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  1. The Systematic Use of the Five Modes for the Suspension of Judgement.Daniel Vázquez - 2019 - Manuscrito 42 (3):47-85.
    The five modes are a list of tools used by ancient sceptics to guide dogmatic people towards suspending their judgement. Attributed to Agrippa and used extensively by Sextus Empiricus, these modes are still widely discussed today by epistemologists and specialists in ancient philosophy. Scholars disagree, however, on how to understand the way the five modes are used together and what the logical form of the sceptical strategy behind their deployment is. This paper offers a reconstruction of the system of the (...)
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  • Reflective Luck and Belief Ownership.Daniel Breyer - 2010 - Acta Analytica 25 (2):133-154.
    A belief is reflectively lucky if it is a matter of luck that the belief is true, given what a subject is aware of on reflection alone. Various epistemologists have argued that any adequate theory of knowledge should eliminate reflective luck, but doing so has proven difficult. This article distinguishes between two kinds of reflective luck arguments in the literature: local arguments and global arguments. It argues that local arguments are best interpreted as demanding, not that one be reflectively aware (...)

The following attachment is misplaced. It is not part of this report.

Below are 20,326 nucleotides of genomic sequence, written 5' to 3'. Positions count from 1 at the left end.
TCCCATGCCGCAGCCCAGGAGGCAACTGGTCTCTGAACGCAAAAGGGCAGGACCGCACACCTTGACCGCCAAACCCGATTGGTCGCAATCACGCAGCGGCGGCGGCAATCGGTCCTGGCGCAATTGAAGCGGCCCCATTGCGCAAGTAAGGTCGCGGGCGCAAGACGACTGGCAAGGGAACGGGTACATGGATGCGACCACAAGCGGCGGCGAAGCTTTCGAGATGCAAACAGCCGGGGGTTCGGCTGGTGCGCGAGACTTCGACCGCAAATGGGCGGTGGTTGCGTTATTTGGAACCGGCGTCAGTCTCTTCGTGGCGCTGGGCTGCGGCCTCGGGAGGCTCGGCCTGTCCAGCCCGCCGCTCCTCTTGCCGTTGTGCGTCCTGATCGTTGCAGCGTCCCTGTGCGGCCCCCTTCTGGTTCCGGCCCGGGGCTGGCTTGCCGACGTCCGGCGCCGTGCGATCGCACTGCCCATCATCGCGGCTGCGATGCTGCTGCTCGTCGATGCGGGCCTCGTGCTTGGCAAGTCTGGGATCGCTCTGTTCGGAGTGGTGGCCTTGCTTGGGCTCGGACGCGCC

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  • Contingent A Priori Knowledge.John Turri - 2011 - Philosophy and Phenomenological Research 83 (2):327-344.
    I argue that you can have a priori knowledge of propositions that neither are nor appear necessarily true. You can know a priori contingent propositions that you recognize as such. This overturns a standard view in contemporary epistemology and the traditional view of the a priori, which restrict a priori knowledge to necessary truths, or at least to truths that appear necessary.